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What is the yield gap?

Yield gap

The yield gap is the difference in return between government bonds and common stock. It’s essentially a measure of how much risk investors are willing to take in certain economic climates.

Where have you heard about the yield gap?

Before 1959, shares returned more than government bonds, as you might expect, but after that there was a reverse position as inflation eroded the value of capital until the financial crisis. Since 2008, a positive yield gap has begun to re-establish itself as investors stick to low-risk bonds ahead of stocks, which potentially give better returns, but are riskier.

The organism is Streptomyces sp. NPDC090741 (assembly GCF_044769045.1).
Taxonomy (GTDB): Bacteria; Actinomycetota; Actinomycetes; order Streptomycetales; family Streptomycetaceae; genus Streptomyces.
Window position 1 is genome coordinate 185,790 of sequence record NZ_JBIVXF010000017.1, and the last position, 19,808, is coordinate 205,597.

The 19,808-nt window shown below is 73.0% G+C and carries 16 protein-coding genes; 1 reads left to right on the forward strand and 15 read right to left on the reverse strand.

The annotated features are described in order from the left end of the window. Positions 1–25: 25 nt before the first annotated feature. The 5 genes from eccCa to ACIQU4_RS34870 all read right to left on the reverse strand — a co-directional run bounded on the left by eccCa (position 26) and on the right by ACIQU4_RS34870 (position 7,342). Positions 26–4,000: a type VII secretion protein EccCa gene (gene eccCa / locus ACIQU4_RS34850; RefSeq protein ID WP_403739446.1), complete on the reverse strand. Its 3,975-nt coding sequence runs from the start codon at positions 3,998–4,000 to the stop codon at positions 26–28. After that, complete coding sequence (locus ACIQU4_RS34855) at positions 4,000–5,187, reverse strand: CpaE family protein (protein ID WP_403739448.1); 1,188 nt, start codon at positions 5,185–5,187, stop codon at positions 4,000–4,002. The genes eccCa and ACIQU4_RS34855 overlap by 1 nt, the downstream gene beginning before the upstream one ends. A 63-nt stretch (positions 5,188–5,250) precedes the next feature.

What you need to know about the yield gap.

The yield gap is calculated as the dividend yield of equities minus the yield on long-term government bonds. It’s a useful measure of whether shares are overpriced in relation to bonds. An abnormal yield gap can be rationalised by higher or lower growth expectations.

The yield gap also highlights changes over time. For example, if companies increasingly turn to share buybacks rather than issuing dividends, the yield on shares will fall.

Find out more about the yield gap.

Read our definition of government bond to learn more about this type of low-risk investment.

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